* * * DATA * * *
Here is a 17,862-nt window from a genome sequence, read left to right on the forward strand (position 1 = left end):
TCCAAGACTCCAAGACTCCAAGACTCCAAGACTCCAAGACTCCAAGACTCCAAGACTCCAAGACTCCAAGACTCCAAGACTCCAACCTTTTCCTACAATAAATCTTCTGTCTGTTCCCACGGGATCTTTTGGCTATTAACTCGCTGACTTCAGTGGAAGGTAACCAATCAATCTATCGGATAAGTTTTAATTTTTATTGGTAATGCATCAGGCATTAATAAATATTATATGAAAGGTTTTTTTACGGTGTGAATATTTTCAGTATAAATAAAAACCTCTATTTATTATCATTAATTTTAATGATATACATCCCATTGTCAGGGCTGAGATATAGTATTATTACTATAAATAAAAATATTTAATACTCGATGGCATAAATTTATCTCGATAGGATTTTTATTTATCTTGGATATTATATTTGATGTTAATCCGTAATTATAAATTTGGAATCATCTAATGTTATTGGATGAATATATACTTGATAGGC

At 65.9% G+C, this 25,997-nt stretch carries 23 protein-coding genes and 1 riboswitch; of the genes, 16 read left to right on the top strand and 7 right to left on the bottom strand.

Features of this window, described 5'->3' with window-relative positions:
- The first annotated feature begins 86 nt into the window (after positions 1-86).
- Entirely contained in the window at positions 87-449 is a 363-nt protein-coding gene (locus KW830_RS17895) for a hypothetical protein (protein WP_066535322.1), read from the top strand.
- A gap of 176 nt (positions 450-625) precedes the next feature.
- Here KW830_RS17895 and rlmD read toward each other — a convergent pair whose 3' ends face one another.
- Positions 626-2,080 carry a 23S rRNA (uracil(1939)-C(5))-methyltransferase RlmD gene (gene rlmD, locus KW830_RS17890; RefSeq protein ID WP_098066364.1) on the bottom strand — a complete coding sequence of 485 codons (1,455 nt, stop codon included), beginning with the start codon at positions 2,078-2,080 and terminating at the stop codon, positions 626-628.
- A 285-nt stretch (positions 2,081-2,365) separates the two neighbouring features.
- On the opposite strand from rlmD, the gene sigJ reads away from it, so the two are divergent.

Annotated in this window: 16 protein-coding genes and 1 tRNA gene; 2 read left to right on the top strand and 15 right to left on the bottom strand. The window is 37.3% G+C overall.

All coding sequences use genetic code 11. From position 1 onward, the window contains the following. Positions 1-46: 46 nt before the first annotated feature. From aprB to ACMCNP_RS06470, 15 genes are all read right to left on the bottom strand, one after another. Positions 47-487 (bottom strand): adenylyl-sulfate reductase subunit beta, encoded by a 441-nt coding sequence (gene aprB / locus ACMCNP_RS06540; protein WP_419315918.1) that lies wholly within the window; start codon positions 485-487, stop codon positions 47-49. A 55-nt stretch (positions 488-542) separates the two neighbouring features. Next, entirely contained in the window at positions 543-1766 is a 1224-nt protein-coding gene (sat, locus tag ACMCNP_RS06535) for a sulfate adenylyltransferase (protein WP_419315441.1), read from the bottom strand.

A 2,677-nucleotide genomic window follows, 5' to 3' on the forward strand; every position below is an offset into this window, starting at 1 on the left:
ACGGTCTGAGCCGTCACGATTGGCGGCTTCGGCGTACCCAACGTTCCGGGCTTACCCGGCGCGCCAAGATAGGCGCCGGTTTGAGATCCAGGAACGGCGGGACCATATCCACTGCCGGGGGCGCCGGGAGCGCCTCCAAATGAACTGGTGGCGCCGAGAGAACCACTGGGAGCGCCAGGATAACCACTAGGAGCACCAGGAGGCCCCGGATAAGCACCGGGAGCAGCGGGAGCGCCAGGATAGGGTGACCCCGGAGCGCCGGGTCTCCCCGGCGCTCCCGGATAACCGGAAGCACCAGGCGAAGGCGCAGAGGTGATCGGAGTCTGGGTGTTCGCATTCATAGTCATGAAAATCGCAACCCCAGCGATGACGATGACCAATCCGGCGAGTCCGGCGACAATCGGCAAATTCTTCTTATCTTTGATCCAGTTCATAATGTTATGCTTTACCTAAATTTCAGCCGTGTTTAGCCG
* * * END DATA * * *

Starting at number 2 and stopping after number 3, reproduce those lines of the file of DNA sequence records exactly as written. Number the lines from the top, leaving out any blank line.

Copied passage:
TCCAAGACTCCAAGACTCCAAGACTCCAAGACTCCAAGACTCCAAGACTCCAAGACTCCAAGACTCCAAGACTCCAAGACTCCAACCTTTTCCTACAATAAATCTTCTGTCTGTTCCCACGGGATCTTTTGGCTATTAACTCGCTGACTTCAGTGGAAGGTAACCAATCAATCTATCGGATAAGTTTTAATTTTTATTGGTAATGCATCAGGCATTAATAAATATTATATGAAAGGTTTTTTTACGGTGTGAATATTTTCAGTATAAATAAAAACCTCTATTTATTATCATTAATTTTAATGATATACATCCCATTGTCAGGGCTGAGATATAGTATTATTACTATAAATAAAAATATTTAATACTCGATGGCATAAATTTATCTCGATAGGATTTTTATTTATCTTGGATATTATATTTGATGTTAATCCGTAATTATAAATTTGGAATCATCTAATGTTATTGGATGAATATATACTTGATAGGC

At 65.9% G+C, this 25,997-nt stretch carries 23 protein-coding genes and 1 riboswitch; of the genes, 16 read left to right on the top strand and 7 right to left on the bottom strand.